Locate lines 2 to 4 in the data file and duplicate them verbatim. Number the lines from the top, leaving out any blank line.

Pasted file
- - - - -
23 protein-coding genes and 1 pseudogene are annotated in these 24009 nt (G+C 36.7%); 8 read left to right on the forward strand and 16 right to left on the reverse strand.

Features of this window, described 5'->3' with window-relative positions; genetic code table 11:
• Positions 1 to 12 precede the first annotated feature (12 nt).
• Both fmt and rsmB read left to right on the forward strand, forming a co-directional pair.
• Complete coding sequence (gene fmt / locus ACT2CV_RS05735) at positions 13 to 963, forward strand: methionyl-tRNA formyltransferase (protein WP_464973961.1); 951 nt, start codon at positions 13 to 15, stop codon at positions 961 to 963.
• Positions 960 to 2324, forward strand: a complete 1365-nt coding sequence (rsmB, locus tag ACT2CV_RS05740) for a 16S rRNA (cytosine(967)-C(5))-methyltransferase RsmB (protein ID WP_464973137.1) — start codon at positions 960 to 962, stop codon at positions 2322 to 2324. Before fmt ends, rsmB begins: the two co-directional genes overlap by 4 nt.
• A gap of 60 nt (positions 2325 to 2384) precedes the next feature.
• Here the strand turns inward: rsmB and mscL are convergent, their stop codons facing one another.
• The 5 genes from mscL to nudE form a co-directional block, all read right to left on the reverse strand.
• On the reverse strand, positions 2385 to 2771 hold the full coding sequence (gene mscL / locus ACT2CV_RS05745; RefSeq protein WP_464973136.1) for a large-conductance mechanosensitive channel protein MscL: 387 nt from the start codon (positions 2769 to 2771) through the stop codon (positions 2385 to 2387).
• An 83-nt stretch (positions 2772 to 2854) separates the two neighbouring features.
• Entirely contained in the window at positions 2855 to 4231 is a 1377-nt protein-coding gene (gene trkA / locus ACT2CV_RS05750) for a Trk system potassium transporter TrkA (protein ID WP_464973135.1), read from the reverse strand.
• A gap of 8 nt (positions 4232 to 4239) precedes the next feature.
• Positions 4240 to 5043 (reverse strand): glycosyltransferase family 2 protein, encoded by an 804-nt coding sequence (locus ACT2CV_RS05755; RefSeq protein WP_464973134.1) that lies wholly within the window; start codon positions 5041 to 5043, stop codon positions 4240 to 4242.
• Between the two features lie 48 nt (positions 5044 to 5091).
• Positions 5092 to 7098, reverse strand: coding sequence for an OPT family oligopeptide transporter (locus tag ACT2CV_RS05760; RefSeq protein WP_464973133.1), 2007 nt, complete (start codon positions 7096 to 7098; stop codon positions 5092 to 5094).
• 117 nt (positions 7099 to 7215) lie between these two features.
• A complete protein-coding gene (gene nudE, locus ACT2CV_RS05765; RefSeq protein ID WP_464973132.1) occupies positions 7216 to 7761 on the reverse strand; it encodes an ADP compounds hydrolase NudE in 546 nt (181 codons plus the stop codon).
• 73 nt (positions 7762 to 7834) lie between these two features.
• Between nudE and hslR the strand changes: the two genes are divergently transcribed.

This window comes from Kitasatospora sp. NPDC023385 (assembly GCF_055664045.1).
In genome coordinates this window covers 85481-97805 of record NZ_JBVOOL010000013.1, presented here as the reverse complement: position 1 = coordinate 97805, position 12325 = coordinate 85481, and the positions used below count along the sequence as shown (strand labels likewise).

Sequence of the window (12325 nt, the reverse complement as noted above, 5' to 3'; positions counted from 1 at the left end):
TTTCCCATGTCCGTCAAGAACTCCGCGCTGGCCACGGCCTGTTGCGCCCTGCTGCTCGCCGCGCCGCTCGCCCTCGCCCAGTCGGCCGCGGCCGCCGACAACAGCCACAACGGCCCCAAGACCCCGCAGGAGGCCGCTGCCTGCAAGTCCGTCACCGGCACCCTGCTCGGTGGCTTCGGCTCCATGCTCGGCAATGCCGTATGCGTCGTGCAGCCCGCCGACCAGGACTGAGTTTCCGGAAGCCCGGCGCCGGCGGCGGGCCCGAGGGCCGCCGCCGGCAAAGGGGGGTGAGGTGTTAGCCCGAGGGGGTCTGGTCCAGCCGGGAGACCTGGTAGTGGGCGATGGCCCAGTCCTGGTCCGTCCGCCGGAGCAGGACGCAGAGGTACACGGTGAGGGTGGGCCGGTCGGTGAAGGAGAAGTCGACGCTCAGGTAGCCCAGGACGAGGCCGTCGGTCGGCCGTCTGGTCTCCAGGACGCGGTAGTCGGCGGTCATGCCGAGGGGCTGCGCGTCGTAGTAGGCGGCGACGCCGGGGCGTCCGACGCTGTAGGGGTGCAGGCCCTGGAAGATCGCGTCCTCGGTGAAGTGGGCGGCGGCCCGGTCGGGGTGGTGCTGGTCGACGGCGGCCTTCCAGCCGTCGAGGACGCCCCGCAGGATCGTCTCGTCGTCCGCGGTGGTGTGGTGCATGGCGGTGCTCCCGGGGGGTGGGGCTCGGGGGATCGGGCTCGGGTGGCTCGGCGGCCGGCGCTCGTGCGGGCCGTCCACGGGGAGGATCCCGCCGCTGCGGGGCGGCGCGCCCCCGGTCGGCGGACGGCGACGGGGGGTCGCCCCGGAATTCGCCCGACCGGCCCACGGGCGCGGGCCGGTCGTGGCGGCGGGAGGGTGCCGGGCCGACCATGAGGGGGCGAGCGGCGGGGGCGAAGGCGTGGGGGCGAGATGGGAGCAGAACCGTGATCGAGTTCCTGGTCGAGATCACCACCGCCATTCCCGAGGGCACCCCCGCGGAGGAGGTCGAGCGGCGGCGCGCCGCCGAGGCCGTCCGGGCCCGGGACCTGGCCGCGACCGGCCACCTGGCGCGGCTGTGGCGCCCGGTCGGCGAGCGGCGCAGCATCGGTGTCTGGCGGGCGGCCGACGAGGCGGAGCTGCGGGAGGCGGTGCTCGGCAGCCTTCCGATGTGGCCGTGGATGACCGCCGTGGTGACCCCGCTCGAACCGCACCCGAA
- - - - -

Features of this window, described 5'->3' with window-relative positions; genetic code table 11:
• Positions 1 to 12 precede the first annotated feature (12 nt).
• Both fmt and rsmB read left to right on the forward strand, forming a co-directional pair.